Note: To protect the privacy of our members, e-mail addresses have been removed from the archived messages. As a result, some links may be broken.
Philosophers over the ages have loved to kick this question around. Many
have suggested straightforward answers (Leo Tolstoy, Clive Bell, Jerrold
Levinson, for examplee), others have denied that an answer is possible
(Morris Weitz, Ludwig Wittgenstein), and yet others have suggested that
the only way to answer the question is to look at features of the arts
institutions and how they regard art-making and art-appreciating
activities, rather than at the works themselves (Arthur Danto, George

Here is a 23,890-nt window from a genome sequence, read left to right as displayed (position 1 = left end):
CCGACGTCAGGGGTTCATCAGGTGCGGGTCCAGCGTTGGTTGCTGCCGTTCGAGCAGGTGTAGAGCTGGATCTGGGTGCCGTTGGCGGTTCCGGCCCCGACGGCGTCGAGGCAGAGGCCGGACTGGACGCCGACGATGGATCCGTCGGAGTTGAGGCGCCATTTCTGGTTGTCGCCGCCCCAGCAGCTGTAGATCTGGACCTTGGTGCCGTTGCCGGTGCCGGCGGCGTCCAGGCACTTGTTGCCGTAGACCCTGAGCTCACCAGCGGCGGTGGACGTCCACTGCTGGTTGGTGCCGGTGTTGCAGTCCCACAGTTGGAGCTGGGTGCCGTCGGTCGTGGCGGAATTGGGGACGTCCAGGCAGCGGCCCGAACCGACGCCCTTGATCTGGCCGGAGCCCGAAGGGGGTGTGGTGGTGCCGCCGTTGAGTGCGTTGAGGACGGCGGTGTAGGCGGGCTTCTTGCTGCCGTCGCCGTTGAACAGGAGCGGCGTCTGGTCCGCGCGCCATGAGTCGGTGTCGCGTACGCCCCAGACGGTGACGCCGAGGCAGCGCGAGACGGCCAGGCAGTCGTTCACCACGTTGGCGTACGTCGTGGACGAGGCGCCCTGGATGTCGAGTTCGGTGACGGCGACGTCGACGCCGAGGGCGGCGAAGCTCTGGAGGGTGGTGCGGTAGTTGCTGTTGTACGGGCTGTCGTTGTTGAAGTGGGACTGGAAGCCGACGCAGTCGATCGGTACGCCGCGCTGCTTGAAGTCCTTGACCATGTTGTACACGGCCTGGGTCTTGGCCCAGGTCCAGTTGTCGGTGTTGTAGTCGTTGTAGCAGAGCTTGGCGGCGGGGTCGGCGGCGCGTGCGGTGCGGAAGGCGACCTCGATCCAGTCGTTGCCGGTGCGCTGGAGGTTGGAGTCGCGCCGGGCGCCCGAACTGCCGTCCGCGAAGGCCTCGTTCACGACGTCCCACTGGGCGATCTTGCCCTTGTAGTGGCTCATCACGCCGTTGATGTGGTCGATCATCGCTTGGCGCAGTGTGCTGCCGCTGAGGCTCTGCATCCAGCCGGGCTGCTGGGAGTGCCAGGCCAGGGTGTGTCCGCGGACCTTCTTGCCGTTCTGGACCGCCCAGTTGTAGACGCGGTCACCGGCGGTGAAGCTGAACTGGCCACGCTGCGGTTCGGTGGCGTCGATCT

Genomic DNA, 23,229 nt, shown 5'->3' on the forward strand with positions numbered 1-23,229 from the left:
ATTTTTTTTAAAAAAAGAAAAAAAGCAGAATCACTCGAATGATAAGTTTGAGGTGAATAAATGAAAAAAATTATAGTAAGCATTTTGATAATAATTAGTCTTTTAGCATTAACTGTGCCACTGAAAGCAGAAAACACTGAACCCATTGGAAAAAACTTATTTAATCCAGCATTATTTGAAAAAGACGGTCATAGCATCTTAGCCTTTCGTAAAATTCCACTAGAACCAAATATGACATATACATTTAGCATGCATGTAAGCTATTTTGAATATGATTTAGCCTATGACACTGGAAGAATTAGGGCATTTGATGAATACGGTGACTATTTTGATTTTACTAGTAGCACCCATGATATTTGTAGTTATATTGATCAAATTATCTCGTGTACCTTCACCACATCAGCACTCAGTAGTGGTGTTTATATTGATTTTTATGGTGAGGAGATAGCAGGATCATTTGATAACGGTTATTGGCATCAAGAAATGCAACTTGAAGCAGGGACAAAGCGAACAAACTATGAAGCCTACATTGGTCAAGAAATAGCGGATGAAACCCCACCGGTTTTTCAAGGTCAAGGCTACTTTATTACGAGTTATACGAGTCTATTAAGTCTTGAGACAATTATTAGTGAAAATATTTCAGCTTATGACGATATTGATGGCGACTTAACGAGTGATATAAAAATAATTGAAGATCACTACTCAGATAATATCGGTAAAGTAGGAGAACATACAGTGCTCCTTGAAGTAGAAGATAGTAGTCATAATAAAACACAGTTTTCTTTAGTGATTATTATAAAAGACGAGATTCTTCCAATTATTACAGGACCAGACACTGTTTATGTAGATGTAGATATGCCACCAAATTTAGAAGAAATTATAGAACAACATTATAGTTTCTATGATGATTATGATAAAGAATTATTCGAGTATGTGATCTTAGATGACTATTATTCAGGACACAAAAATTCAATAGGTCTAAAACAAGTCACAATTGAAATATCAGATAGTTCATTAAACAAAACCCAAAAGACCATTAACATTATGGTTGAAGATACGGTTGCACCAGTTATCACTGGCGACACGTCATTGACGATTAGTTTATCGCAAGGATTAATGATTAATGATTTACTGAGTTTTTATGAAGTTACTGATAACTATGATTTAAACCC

A good way to get a general picture of this debate is to look at Chapter
One of PUZZLES ABOUT ART, by M. P. Battin, J. Fisher, R. Moore, and A.
Silvers. A much fuller account of the lengthy scholarly debate is
presented in Stephen Davies' book DEFINITIONS OF ART. And a good,
up-to-date, and concise account of the debate is presented in Annette
Barnes's essay "Definition of Art" in Vol. I of the ENCYCLOPEDIA OF
It's a great question, and one that is really quite fun to discuss in
class (at almost any age level); but it is, like so many philosophical
questions, one that has no generally-agreed upon right answer.